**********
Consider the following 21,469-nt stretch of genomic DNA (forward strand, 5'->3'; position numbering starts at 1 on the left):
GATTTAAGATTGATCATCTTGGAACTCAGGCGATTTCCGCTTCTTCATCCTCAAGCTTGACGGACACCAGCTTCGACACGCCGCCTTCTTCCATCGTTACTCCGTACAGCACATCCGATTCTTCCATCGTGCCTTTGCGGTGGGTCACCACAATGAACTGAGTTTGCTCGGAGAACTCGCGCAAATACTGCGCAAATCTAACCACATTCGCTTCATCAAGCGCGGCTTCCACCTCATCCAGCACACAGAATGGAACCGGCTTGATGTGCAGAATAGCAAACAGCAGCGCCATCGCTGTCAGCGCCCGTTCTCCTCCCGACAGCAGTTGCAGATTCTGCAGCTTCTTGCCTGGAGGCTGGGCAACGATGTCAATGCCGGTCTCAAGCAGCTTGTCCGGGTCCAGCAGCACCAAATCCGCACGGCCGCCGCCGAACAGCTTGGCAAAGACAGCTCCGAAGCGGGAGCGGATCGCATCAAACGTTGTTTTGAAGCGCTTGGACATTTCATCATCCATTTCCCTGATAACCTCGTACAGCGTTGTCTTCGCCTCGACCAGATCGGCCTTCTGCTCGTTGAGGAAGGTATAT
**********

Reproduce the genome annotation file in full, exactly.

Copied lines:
Consider the following 21,469-nt stretch of genomic DNA (forward strand, 5'->3'; position numbering starts at 1 on the left):
GATTTAAGATTGATCATCTTGGAACTCAGGCGATTTCCGCTTCTTCATCCTCAAGCTTGACGGACACCAGCTTCGACACGCCGCCTTCTTCCATCGTTACTCCGTACAGCACATCCGATTCTTCCATCGTGCCTTTGCGGTGGGTCACCACAATGAACTGAGTTTGCTCGGAGAACTCGCGCAAATACTGCGCAAATCTAACCACATTCGCTTCATCAAGCGCGGCTTCCACCTCATCCAGCACACAGAATGGAACCGGCTTGATGTGCAGAATAGCAAACAGCAGCGCCATCGCTGTCAGCGCCCGTTCTCCTCCCGACAGCAGTTGCAGATTCTGCAGCTTCTTGCCTGGAGGCTGGGCAACGATGTCAATGCCGGTCTCAAGCAGCTTGTCCGGGTCCAGCAGCACCAAATCCGCACGGCCGCCGCCGAACAGCTTGGCAAAGACAGCTCCGAAGCGGGAGCGGATCGCATCAAACGTTGTTTTGAAGCGCTTGGACATTTCATCATCCATTTCCCTGATAACCTCGTACAGCGTTGTCTTCGCCTCGACCAGATCGGCCTTCTGCTCGTTGAGGAAGGTATAT